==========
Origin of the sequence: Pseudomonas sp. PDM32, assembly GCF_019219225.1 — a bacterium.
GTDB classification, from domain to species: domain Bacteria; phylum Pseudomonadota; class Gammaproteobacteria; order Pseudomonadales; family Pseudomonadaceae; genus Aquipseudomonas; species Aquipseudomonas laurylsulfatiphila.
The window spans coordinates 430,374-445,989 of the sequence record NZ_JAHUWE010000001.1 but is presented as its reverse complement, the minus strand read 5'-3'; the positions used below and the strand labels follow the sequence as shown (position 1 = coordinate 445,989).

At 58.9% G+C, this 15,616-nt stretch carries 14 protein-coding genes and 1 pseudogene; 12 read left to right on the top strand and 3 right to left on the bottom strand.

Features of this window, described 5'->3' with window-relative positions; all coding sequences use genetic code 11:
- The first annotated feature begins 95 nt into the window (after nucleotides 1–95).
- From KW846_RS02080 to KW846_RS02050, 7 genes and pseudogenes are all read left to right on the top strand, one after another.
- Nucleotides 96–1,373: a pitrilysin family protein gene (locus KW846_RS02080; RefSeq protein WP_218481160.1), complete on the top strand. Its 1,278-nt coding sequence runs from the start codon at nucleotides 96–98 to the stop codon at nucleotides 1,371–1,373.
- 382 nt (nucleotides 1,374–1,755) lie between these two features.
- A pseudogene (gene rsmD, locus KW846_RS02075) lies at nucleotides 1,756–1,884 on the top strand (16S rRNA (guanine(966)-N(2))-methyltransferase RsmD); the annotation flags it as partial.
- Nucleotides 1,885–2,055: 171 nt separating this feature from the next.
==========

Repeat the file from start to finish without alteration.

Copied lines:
Origin of the sequence: Pseudomonas sp. PDM32, assembly GCF_019219225.1 — a bacterium.
GTDB classification, from domain to species: domain Bacteria; phylum Pseudomonadota; class Gammaproteobacteria; order Pseudomonadales; family Pseudomonadaceae; genus Aquipseudomonas; species Aquipseudomonas laurylsulfatiphila.
The window spans coordinates 430,374-445,989 of the sequence record NZ_JAHUWE010000001.1 but is presented as its reverse complement, the minus strand read 5'-3'; the positions used below and the strand labels follow the sequence as shown (position 1 = coordinate 445,989).

At 58.9% G+C, this 15,616-nt stretch carries 14 protein-coding genes and 1 pseudogene; 12 read left to right on the top strand and 3 right to left on the bottom strand.

Features of this window, described 5'->3' with window-relative positions; all coding sequences use genetic code 11:
- The first annotated feature begins 95 nt into the window (after nucleotides 1–95).
- From KW846_RS02080 to KW846_RS02050, 7 genes and pseudogenes are all read left to right on the top strand, one after another.
- Nucleotides 96–1,373: a pitrilysin family protein gene (locus KW846_RS02080; RefSeq protein WP_218481160.1), complete on the top strand. Its 1,278-nt coding sequence runs from the start codon at nucleotides 96–98 to the stop codon at nucleotides 1,371–1,373.
- 382 nt (nucleotides 1,374–1,755) lie between these two features.
- A pseudogene (gene rsmD, locus KW846_RS02075) lies at nucleotides 1,756–1,884 on the top strand (16S rRNA (guanine(966)-N(2))-methyltransferase RsmD); the annotation flags it as partial.
- Nucleotides 1,885–2,055: 171 nt separating this feature from the next.